“‘She’s done. She had her child. She should just retire,'” she recalls hearing. “It’s like, well, no, I don’t think your life is over because you have a child. That doesn’t mean everything that you love and you want to do needs to get pushed aside. And I think that was something I felt like I had to almost defend at the very beginning. Like I’m not dead.”
New challenges and new obstacles
This year there were added challenges for mothers. Coronavirus restrictions forced parents to make the tough decision to leave young children at home. Athletes who are nursing weren’t even sure they could bring their babies to Tokyo until just before the Games. It was too late for some, like superstar U.S. soccer player Alex Morgan. In a farewell post on Instagram to her daughter before the Games, Morgan vowed to make it worth it.
British archer Naomi Folkard stockpiled two weeks of breastmilk before leaving.
And WNBA star Skylar Diggins-Smith took a deep breath. After her son’s birth she was open about her postpartum depression and intense separation anxiety that brought on panic attacks. She took time off from the league to be with him. But the first-time mom and first-time Olympian knew she had to go to Tokyo when she qualified.
“The big thing for me is I’ve always wanted to have children while I was playing,” said Diggins-Smith. “I thought it was important for my son to see me play, to see me work, to see me on the court. And I want his aspirations to be, in whatever he wants to be, to chase his dreams, to go after his dreams. I want him to see me on this stage. So every time I may start to feel a little bit overwhelmed, I just remember my why. He is my why.”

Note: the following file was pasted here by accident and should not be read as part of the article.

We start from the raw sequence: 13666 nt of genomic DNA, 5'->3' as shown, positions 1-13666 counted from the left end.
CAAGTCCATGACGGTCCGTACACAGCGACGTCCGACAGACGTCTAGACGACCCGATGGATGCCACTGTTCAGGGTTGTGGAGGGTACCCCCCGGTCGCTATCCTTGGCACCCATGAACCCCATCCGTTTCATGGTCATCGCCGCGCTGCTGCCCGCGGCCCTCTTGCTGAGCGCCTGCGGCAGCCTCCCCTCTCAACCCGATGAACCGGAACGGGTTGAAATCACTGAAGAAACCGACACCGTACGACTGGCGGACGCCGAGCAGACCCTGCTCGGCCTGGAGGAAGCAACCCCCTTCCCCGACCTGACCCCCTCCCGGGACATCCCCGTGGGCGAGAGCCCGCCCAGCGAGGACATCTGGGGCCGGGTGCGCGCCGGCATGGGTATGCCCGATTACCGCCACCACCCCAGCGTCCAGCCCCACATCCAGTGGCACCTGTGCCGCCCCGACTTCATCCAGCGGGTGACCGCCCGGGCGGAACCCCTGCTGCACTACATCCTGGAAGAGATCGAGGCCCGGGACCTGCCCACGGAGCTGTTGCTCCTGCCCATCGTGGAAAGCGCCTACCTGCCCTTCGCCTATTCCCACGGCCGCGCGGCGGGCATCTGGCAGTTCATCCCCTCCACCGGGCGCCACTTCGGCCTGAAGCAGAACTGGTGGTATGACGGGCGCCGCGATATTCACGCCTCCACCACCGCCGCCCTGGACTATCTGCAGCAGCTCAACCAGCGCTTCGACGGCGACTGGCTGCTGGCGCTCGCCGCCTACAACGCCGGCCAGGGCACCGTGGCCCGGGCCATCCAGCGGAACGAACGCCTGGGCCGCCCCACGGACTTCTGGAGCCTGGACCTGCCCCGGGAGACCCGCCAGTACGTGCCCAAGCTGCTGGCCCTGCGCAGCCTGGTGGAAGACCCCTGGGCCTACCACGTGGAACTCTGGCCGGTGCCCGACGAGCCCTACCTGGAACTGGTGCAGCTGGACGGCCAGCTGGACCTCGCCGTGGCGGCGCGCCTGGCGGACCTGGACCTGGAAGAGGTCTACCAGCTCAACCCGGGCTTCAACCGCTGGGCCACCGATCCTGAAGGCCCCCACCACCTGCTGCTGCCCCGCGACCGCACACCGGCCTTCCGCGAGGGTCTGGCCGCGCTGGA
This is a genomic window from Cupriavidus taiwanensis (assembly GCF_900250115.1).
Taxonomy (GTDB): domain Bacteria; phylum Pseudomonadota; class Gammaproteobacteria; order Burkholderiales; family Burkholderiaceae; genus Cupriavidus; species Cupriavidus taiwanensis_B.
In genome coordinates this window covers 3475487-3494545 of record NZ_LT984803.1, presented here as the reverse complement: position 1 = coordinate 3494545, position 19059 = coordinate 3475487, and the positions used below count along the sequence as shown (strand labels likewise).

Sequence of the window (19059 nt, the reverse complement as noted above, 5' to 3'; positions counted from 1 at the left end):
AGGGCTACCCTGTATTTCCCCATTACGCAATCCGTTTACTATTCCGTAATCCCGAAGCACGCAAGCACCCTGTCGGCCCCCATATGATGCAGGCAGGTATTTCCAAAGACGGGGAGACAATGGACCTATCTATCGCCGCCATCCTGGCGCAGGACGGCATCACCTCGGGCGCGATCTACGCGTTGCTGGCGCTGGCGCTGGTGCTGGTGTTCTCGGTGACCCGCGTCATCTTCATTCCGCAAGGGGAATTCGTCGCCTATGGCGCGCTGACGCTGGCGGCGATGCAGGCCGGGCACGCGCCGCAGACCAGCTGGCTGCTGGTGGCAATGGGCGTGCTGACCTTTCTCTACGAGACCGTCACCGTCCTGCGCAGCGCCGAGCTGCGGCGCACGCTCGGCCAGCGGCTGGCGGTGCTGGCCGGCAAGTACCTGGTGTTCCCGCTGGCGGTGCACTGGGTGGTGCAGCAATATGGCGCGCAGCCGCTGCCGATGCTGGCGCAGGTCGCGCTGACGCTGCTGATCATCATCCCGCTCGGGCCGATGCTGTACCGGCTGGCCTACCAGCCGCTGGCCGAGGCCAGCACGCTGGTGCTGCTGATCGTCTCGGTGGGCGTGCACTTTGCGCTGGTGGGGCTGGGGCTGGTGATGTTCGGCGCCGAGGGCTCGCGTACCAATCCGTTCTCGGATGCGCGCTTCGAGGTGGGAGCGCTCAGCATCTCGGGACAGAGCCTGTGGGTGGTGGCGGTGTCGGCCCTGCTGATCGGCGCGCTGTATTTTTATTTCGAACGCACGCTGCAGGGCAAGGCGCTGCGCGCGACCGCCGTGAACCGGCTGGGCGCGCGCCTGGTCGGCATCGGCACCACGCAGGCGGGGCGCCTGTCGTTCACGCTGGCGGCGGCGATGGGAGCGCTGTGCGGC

So she’s playing for him on this global stage. After leaving him at home she posted on Twitter “Praying for anyone else who has separation anxiety, you got this!”
U.S. track star Allyson Felix tweeted back “Feeling the exact same! With you.”
“It’s just like, wow, you’re not alone in these feelings, in these moments, even as unique as being an Olympian and being a mom,” she said. “There are other Olympians here who are mothers, who don’t have their children, who are away and who deal with those things while simultaneously trying to be a world class athlete and trying to win a gold medal.”
Meanwhile she and other women in the league have been pushing for expanded protections in the WNBA.
That’s how the players’ union negotiated a landmark deal for working women and mothers in the last collective bargaining agreement. It included protections for mothers and family planning like reimbursements for surrogacy, adoption, egg freezing and other fertility treatments.